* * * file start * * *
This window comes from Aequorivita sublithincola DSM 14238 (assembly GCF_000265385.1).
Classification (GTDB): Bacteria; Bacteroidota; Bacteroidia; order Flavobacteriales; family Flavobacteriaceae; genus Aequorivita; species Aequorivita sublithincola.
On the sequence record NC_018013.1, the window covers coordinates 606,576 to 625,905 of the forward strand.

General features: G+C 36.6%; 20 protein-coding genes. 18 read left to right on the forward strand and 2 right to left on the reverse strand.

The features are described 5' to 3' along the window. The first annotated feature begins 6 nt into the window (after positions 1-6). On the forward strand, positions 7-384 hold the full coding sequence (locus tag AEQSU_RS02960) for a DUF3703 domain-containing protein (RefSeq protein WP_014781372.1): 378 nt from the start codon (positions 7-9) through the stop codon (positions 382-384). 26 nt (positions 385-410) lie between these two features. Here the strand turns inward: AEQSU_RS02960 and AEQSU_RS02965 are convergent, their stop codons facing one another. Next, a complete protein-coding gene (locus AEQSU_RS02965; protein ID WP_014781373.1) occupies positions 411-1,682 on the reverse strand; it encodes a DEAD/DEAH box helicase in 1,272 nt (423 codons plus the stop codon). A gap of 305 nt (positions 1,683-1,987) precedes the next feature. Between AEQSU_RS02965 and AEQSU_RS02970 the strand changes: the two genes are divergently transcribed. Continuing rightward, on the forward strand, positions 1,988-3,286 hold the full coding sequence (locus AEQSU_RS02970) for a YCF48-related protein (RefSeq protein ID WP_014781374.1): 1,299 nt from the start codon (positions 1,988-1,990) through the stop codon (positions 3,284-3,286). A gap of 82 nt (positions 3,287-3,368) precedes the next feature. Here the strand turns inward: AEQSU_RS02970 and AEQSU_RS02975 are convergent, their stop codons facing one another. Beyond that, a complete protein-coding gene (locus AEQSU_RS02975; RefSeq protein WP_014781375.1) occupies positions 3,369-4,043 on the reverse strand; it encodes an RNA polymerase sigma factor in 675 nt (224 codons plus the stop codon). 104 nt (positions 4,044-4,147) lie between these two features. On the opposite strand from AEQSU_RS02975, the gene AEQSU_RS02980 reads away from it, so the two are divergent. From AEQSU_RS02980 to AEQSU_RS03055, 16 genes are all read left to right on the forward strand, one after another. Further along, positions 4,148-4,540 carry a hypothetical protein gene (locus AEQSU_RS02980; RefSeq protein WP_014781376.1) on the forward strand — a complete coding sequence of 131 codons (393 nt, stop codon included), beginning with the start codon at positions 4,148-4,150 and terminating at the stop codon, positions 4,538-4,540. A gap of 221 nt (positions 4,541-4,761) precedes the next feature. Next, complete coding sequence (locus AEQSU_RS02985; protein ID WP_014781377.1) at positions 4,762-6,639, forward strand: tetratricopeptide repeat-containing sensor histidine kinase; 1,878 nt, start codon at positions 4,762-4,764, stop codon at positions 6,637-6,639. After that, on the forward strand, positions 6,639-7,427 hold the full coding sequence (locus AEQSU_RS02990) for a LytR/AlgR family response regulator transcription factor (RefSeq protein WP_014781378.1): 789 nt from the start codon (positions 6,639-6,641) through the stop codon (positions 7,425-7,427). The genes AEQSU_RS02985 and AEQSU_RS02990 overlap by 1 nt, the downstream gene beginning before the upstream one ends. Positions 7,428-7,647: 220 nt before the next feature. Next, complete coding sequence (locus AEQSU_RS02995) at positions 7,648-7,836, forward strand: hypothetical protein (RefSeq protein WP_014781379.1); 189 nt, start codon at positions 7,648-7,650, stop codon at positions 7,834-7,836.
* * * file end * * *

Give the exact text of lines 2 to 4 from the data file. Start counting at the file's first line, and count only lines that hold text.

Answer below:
Classification (GTDB): Bacteria; Bacteroidota; Bacteroidia; order Flavobacteriales; family Flavobacteriaceae; genus Aequorivita; species Aequorivita sublithincola.
On the sequence record NC_018013.1, the window covers coordinates 606,576 to 625,905 of the forward strand.

General features: G+C 36.6%; 20 protein-coding genes. 18 read left to right on the forward strand and 2 right to left on the reverse strand.